The more I read about the shootings in El Paso and Dayton, the more enraged I become at those who are turning the massacres into a political event to advance their own agenda.
Is it really that hard to show the victims some respect and let their families mourn?
Apparently, for many, it is.
Obviously, I have my own thoughts, but I’ll save them for another column.
In this article, I want to pay respects to those who were murdered, and to honor those heroes and first responders who put their lives on the line so that others could live.
The following is a compilation of media reports about them.
El Paso Victims and Heroes
The horror that took place in an El Paso Walmart is beyond words. Here are a few stories from CNN detailing the horror.
The first story describes a mother and father who were both killed shielding their two-month-old baby from gunfire. They were at Walmart buying school supplies for their five-year-old daughter.
“Jordan and Andre Anchondo had gone to the store after dropping off their five-year-old daughter at cheer practice, Jordan’s aunt Elizabeth Terry told CNN.
The couple bought their 2-month old son as they shopped for school supplies for their daughter.
Only the little boy would survive.
As the gunfire erupted, Jordan, 24, shielded her baby, Terry said. Andre, 23, jumped in front of his wife, said another relative, Jesse Jamrowski.
‘The baby still had her blood on him. You watch these things and see these things and you never think this is going to happen to your family,’ Terry said.
The baby was ‘pulled from under her body,’ said Terry…Jordan Anchondo died alone at the hospital because no friends or loved ones were able to immediately find her, her aunt said.
‘She had the most contagious smile and laugh,’ Terry told CNN. ‘We lost the light of our family and the light of our heart.”
A grandfather was also killed protecting his wife and granddaughter at the Walmart. The grandparents took their nine-year-old granddaughter gift shopping when they were caught in the crossfire.
CNN reported, “Dave Johnson, 63, died shielding his wife Kathy and their nine-year-old granddaughter, Kaitlyn, from the hail of bullets, Johnson’s daughter Stephanie Melendez told CNN.”
“Kathy Jonson told her daughters that the gunman got as close as two feet from them. Johnson was shot after he pushed down his wife and granddaughter and covered them, Melendez said.”
“‘I was so close to losing her but because of him she is still here,’ Melendez said. ‘I wish he was here so I can tell him how thankful I am.”
A 15-year-old high school soccer player was the youngest victim. CNN wrote, “He was a passionate soccer player, his coach said at the vigil. He had a strong bond with his teammates and would often practice with them during lunchtime. ‘I was asked today what message would he say to us. What message would he want us to send? I would say, ‘Do your best, stay focused, hone your craft in soccer. See, soccer was life for Javier,’ his coach said.”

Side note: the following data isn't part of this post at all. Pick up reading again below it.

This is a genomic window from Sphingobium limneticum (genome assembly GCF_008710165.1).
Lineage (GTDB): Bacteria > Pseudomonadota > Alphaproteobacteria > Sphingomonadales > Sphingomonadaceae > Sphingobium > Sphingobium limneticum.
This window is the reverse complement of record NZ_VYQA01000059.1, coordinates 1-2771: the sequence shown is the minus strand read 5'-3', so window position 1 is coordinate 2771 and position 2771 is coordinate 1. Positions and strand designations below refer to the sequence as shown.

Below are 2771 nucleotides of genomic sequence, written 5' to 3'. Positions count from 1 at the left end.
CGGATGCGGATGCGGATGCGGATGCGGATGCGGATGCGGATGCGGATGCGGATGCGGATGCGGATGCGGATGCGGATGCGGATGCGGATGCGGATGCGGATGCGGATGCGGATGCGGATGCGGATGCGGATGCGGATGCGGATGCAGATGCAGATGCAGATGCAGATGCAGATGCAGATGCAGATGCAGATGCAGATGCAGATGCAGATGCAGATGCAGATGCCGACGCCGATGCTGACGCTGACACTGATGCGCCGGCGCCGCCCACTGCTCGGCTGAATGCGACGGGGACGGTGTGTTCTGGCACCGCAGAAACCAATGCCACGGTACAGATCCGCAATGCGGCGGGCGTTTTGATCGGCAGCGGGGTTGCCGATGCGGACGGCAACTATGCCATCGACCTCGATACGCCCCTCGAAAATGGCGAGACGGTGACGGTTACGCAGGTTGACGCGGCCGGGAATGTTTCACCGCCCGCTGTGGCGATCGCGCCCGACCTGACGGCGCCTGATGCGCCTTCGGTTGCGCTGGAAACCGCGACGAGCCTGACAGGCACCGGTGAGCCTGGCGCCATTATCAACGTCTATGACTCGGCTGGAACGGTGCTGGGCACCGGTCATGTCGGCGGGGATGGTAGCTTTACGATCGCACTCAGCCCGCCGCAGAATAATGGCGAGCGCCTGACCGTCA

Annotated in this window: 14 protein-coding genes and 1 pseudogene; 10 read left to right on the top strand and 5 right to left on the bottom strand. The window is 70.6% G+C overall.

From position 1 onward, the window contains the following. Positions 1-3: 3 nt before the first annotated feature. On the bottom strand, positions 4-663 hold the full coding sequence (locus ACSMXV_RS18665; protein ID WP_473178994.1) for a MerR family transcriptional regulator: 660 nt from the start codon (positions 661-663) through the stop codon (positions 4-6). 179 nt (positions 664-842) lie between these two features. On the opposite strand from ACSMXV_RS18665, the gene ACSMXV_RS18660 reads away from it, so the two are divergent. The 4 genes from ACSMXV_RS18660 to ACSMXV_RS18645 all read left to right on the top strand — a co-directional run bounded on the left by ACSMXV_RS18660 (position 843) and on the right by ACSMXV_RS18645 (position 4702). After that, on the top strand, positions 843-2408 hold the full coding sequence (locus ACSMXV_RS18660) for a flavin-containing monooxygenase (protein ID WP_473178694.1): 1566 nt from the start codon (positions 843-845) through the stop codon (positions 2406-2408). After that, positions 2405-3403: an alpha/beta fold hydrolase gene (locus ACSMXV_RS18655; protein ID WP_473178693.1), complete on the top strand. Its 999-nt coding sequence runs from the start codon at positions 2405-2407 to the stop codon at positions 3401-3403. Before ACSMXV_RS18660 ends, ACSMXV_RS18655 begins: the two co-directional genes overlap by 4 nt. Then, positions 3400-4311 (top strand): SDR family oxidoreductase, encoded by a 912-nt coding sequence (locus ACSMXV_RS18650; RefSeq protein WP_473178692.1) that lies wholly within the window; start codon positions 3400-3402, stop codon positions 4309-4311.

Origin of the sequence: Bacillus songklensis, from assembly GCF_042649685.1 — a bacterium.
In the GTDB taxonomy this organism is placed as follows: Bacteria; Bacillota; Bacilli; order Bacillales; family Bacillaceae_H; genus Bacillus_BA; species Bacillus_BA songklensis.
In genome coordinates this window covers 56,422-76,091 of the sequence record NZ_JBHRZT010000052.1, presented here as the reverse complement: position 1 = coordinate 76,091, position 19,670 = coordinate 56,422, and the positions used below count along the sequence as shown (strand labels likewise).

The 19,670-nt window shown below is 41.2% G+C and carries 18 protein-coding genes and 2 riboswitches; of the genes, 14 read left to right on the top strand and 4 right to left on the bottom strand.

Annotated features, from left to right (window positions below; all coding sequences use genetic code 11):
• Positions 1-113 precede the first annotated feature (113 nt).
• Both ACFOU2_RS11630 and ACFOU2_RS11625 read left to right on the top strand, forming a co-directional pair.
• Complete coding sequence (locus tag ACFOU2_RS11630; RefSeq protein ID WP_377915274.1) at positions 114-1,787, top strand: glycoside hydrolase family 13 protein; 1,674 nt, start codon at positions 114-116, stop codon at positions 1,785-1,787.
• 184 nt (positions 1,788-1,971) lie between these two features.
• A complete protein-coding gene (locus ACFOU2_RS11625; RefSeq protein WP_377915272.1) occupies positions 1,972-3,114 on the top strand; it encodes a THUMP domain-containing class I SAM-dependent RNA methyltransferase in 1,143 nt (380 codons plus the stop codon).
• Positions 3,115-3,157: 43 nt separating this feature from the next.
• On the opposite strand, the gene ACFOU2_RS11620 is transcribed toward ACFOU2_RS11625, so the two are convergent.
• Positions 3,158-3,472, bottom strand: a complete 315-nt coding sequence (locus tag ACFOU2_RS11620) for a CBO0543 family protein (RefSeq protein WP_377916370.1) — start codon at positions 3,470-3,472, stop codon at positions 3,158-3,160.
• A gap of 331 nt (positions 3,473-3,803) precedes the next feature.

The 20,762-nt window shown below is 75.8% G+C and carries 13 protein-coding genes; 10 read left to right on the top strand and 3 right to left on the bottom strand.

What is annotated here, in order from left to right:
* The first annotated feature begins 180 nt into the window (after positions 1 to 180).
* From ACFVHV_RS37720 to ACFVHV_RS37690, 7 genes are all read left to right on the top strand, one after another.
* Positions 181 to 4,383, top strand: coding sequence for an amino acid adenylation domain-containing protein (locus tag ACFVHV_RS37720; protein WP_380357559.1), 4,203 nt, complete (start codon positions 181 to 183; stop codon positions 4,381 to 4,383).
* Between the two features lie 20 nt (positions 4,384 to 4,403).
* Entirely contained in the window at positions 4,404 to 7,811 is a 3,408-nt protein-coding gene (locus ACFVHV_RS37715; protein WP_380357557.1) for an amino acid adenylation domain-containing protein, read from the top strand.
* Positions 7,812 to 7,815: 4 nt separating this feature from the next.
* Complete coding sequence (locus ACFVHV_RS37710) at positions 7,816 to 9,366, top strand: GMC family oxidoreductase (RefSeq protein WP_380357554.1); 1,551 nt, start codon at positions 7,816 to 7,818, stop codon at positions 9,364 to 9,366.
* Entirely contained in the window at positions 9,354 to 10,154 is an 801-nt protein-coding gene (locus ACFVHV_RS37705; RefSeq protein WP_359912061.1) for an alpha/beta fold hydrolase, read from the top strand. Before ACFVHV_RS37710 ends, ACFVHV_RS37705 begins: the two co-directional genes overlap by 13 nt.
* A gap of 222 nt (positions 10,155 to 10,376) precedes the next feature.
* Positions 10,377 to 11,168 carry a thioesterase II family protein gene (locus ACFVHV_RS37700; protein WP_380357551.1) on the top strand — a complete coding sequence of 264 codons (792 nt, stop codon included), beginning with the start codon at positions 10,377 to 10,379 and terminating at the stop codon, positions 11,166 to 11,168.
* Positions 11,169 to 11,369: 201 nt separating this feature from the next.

Additionally, there are the heroic actions of Glendon Oakley, an off-duty Army serviceman who was shopping in a nearby store at the time of the shooting. After hearing the gunshots, he ran into the Walmart and gathered as many children as he could, escorting them to safety. In a statement to ABC News, Oakley said “I’m just focused on the kids I could not save and the families. It hurts me. I feel like they were a part of me.” He also declined to call himself a hero, instead asking that the focus be on the victims and other survivors.
Those are just a few of many stories that could be told about the Walmart massacre. In all, 22 people are dead.
Dayton, Ohio Victims And Heroes
Here are a few brief stories about some of the victims killed in the Dayton, Ohio bar shooting that killed 9 and injured 27 others. CBS News reported the following:
“Megan Butts,( Sister of the Shooter) worked as an intern through a program run by the Student Conservation Association. She was described as a very positive person who was competent and well-liked by her peers.”
Thomas McNichols, 25, was described as “a gentle giant” and was “tall, well-loved and like a big kid.” He leaves behind four children.
Nicolas Cumer was a graduate student in the master of cancer care program at Saint Francis University. The president of the college said that Cumer “was dedicated to caring for others.” He said that Cumer was among the students recognized for completing more than 100 hours of service. He also said that he was a graduate assistant in the university marching band.”
Other victims who were identified included: Lous Oglesby, 27; Saeed Saleh, 38; Logan Turner, 30; Monica Brickhouse,39; Derrick Fudge,57; Beatrice Warren Curtis,36.
The carnage would have been far worse if it wasn’t for the bravery of the Dayton police. They responded within seconds of the opening shots.
NPR reported, “On-duty officers first heard shots at 1:05 a.m. as they patrolled what is normally a safe and lively part of the city just before local bars shut down. Within approximately 20 seconds, six officers were running toward hail of bullets pouring from the shooter’s .223-caliber high capacity rifle with 100-round drum magazines. They engaged the suspect who was actively firing and attempting to enter a crowded liquor establishment. The threat was neutralized at approximately 30 seconds of the suspect firing his first shots.”
The officers are heroes for their actions, as are many others who risked and gave their lives so that others could be spared. The heroes and victims are the people we should be focusing on as a country. They had family and friends who are left behind. They deserve respect and the ability to mourn their loss without the interference of political bickering.
That shouldn’t be too much to ask.